So… is it OK to cheat the government or non Jews? Ask Chaim Citronenbaum. Who is he? He is a very wealthy 52 year Orthodox Jew ‘who pleaded guilty yesterday to orchestrating a financial fraud in which he illegally made $1.68 million.’
He is out on $250,000 bond awaiting sentencing. It is likely that he will be spending a few years in accommodations that are not exactly what he’s used to. The home he is used to is up for sale. The photo above is a hint of what his house looks like. More pictures like this can be seen at the listing.
I’m told by someone I know in Monsey that this is a Yeshivishe fellow who has had many parlor meetings in his home. Here is an example of that from the 5 Towns Jewish Times - back in April:
HaGaon HaRav Moshe Yehuda Schlesinger, shlita, To Visit U.S. …at the following locations: Monsey, N.Y.: Thursday evening April 27, 8:30 p.m., at the home of Dr. and Mrs. Chaim Citronenbaum.
Dr. Citronenbaum has (or should I say, had?) one of the most lavish and extravagant homes I have ever seen. The amount of money he must have spent to live in a home like this (which include buying, it, furnishing it, and upkeep) must be in the tens of millions.
I have no problem with people enjoying their wealth. If they earned it they have the right to enjoy it. Especially if they are big Baalei Tzedaka. But when it is at the expense of violating Halacha and making a Chilul Hashem - it is not earned and not deserved.
It should be no surprise to those of us who continually point out instances of religious figures thumbing their noses in one way or another at non Jews - saying things like: ‘One must hate Goyim’ …or that it’s OK to cheat on your taxes if you don’t get caught …or who believe that creating a phony money laundering income tax evasion scheme is OK… or that smuggling ‘antiques’ past customs is just fine ...or that hiring illegal aliens to work in their factories and then treating them shabbily is perfectly acceptable.
These are all things done by people who live textbook religious lives when it comes to ritual behavior. They are Chasidic Rebbes, Yeshiveshe Baalei Batim, Yeshiva Bachurim, and Asakinim who donate and raise lots of money for - and even give freely of their time to - religious causes. And this is just a random sampling that comes to mind.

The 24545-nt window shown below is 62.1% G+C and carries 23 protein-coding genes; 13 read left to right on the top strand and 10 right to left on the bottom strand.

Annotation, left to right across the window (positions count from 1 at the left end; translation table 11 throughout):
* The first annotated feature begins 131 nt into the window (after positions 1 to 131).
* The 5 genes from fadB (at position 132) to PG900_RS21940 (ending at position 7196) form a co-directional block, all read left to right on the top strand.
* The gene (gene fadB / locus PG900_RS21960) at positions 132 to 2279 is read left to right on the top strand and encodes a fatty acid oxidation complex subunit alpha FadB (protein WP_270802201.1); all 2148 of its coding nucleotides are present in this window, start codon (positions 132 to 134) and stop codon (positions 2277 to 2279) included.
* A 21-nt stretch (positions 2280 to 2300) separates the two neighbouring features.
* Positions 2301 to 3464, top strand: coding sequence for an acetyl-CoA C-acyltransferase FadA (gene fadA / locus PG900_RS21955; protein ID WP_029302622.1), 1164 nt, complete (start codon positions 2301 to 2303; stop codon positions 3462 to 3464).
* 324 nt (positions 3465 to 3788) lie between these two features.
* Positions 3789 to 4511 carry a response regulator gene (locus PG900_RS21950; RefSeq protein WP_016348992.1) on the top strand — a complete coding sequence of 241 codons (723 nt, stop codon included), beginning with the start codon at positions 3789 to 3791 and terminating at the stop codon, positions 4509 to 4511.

Are these our models today? Who were their role models? Is this the kind of behavior we should be emulating? Even if we never get caught?
Isn’t it about time that yeshivas start teaching ethics instead of excusing tax evasion? It is one thing to be Melamed Zechus. Granting someone the benefit of a doubt is indeed a Jewish ethic. But not at the expense of lowering our ethical standards and increasing the incidences of Chilul HaShem. Being Melamed Zechus on rabbinic figures and other religious Jews sends the message that what they did wasn’t so bad. That there are even sources that permit it!
Shouldn’t all this bad publicity be the clarion call to change the way things are done in the Yeshiva world? Even for those Roshei yeshiva who do not excuse this type of behavior and publicly condemn it - aren’t they at least somewhat culpable here? They have taken for granted that their students understand basic Jewish ethics. But obviously far too many don’t.
Today, we have some religious figures telling us it’s OK to cheat the government - if you don’t get caught.
It is said that The Chofetz Chaim tore up stamps when he sent a letter via messenger, fearing he would otherwise cheat the government out of postage. And his government was truly anti-Semitic!
That is what our model should be. I am not saying we can all live up to the example set by the Chafetz Chaim. But that should be the direction we look. This is how an ethical Jew should think. If that means we will never be able to afford to live in the kind of home that Chaim Citronenbaum lives in, well I guess we’ll just have to suffer.